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Ben Jones
Ben Jones, UK Lawyer
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My company offers a company car scheme or a car allowance payment

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My company offers a company car scheme or a car allowance payment each month in lieu of a company car. I have a company car. The scheme states an employee can switch to the cash option or vice versa. At least this was the case. I resigned on 12th June giving my contractual notice of 3 months. I bought a car so wanted to swap to the cash option for my remaining month and a half. The company got wind a colleague who also resigned and myself were going to do this. They changed their car policy on 20th July to say no such change is allowed if the employee has tendered their resignation, well after we had resigned. The electronic repository where the policy is stored shows the version history of the document, when it was changed and the Commercial Director left track changes on inadvertently which showed he added the offending paragraph. Does this constitute a breach of contract? If so, do I still need to adhere to my notice period if contract is breached by the employer?
Submitted: 2 years ago.
Category: Law
Expert:  Ben Jones replied 2 years ago.
Ben Jones : Hello, my name is ***** ***** it is my pleasure to assist you with your question today. Was the policy part of your contract?
Customer:

The contract does not explicitly mention the car policy

Customer:

My contract says I am entitled to a car or cash allowance.

Customer:

I've doubled checked all this over night Ben. My contract says I am entitled to the car. It refers me to the staff hand book for details of company cars. The staff hand book then refers me to the car policy guide for details of the schemes.

Ben Jones :

Apologies for the slight delay, I experienced some temporary connection issues earlier on. All seems to be resolved now so I can continue with my advice.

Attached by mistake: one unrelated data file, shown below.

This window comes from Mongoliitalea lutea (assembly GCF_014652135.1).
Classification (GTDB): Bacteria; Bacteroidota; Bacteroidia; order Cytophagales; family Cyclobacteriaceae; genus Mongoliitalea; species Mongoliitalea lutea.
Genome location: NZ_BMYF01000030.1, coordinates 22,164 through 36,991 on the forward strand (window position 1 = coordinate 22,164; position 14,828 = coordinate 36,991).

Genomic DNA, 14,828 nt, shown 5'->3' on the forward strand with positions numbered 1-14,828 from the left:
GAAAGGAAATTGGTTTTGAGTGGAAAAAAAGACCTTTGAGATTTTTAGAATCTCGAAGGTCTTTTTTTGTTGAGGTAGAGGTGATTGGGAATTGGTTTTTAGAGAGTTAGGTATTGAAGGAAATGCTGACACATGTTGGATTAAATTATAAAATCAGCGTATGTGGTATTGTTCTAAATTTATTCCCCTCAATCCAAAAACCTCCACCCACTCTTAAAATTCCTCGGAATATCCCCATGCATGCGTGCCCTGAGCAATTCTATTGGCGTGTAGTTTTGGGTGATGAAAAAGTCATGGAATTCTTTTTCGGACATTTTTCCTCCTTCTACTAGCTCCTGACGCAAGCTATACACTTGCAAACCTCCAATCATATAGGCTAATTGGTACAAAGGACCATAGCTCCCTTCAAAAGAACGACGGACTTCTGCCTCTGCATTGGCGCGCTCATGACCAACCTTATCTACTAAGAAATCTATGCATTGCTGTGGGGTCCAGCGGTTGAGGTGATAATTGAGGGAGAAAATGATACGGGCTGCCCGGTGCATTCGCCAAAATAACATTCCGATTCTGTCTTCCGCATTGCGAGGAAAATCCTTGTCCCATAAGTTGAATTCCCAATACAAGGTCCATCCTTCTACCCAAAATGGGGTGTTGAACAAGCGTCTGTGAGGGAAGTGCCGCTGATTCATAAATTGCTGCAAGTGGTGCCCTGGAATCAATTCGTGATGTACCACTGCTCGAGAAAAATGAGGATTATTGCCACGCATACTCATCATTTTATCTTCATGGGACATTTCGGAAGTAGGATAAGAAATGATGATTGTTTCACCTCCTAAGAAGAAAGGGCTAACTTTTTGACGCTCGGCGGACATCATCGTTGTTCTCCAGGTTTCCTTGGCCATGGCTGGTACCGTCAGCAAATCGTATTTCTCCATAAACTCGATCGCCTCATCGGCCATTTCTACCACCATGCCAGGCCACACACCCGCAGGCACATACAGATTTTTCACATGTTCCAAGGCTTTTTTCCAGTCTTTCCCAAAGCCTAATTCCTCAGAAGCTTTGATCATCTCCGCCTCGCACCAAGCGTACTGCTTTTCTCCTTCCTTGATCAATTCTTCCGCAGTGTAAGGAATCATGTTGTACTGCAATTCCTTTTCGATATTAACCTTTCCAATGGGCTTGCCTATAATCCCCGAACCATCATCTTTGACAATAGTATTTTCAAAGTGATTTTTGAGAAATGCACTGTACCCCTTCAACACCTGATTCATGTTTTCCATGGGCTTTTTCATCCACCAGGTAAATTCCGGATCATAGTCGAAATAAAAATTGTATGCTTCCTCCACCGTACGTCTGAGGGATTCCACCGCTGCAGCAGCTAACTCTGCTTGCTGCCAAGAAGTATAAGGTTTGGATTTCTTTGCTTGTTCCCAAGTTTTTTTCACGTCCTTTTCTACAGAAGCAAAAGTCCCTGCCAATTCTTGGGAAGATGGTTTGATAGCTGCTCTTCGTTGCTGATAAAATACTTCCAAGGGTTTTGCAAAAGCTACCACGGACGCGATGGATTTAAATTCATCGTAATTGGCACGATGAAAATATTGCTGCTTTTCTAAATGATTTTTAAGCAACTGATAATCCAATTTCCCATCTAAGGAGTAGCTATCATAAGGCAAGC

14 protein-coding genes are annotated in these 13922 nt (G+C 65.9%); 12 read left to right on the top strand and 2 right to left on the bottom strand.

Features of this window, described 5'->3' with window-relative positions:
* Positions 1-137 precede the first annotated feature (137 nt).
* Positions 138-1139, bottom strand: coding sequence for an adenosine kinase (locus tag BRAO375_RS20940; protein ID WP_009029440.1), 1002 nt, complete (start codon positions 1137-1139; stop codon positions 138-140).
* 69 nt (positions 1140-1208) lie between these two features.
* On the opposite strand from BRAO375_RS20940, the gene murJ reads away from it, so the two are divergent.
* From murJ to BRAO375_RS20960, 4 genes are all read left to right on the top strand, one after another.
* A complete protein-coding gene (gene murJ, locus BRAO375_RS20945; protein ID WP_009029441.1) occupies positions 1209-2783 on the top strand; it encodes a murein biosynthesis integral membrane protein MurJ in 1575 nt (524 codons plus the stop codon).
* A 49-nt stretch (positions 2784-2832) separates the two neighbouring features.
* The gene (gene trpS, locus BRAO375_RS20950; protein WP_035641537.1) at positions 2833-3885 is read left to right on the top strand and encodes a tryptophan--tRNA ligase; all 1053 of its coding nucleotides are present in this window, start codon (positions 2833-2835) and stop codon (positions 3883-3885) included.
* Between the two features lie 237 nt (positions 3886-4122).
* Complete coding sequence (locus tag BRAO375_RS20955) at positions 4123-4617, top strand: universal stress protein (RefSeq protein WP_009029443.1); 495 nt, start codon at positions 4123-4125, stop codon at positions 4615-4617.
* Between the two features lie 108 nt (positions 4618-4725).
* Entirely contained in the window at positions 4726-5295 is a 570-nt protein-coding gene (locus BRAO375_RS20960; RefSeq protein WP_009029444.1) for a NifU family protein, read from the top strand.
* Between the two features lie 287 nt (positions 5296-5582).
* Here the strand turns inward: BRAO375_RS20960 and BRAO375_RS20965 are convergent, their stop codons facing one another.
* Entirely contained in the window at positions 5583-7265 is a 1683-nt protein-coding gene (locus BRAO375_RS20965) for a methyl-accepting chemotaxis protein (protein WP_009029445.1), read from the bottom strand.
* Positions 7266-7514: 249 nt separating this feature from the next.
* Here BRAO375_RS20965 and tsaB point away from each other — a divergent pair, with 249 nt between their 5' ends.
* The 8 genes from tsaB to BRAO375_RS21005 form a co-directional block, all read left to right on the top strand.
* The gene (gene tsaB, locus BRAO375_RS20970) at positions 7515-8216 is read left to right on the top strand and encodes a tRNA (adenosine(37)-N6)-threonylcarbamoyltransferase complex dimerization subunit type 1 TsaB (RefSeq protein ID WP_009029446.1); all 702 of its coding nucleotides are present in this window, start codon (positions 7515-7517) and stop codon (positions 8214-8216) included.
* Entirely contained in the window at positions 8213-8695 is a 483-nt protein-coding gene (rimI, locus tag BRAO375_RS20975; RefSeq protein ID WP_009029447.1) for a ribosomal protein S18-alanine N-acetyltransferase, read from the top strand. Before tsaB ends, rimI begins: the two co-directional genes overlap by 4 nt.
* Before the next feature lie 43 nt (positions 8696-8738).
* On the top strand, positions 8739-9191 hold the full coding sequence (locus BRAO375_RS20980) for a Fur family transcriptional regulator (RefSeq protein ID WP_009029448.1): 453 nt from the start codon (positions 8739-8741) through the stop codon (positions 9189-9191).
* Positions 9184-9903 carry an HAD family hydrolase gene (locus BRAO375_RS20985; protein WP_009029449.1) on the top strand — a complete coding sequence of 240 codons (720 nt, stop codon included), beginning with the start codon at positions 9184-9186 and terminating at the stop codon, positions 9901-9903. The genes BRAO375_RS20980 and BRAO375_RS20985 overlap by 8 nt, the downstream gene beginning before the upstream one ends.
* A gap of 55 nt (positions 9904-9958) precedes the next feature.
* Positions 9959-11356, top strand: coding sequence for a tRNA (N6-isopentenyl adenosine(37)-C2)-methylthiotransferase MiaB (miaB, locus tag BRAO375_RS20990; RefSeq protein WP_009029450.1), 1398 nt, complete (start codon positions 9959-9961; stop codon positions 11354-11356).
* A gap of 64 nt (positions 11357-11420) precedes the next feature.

The key in this case would be whether the policy you refer to formed part of your contract. It is entirely possible for a policy to be non-contractual in which case it would not be subject to a potential breach of contract if it is amended. In order to work out whether the policy was contractual you would need to check for any specific wording that may refer to this or a clearer-cut case would be if the policy was actually included in the wording of your contract.

From what I understand the contract does not contain this policy and the initial reference to anything linked to it would be the staff handbook. So you should check to see if anything is mentioned about the handbook having a contractually binding effect or forming part of the contract. It could be that this is just a document which exists for reference and is not part of your contract and there would have to be some specific wording to include it in the contract. The simple mention in the contract that a staff handbook exists does not make it part of it.

This is further complicated by the fact that the policy was not part of the handbook but was also referenced in it as a separate document. So this could further dilute the contractually binding effect of such a policy because even if the handbook was contractual, this is a document that is outside of it and is just referenced by the handbook. Therefore, unless there is some specific wording to link all three documents to the contract and state that they are intended to be part of it or to have contractually binding effect, then it is unlikely they would be such and technically changing these documents would not amount to a breach of contract and it would just require the employer to notify you of any changes as they are introduced.

So if you were to rely on this as a breach of contract to leave without serving your notice period, that could place you in breach of contract instead. Whilst it is unlikely that the employer will pursue you for this, because this is rarely done, they could mention it in a reference they provide to any future employers.

Hope this clarifies your position? If you could please let me know that would be great, thank you

Customer:

Hi Ben, the contract states "the company handbook contains details of your obligations regarding the use of company vehicles and you are required to comply with them"

Customer:

The handbook then states "the company operates a cash allowance scheme and this is outlined in the Car Policy Guide". Is all this too vague?

Ben Jones :

you would need more specific wording that states these documents form part of your contract of employment so as it stands this may not be enough to make them contractually binding I'm afraid

Customer:

Ok, thanks for your answer. It looks like I'll have to suck it up. Interesting that it's rare for an employer to pursue an employee though. Thanks.

Ben Jones :

you are welcome, all the best

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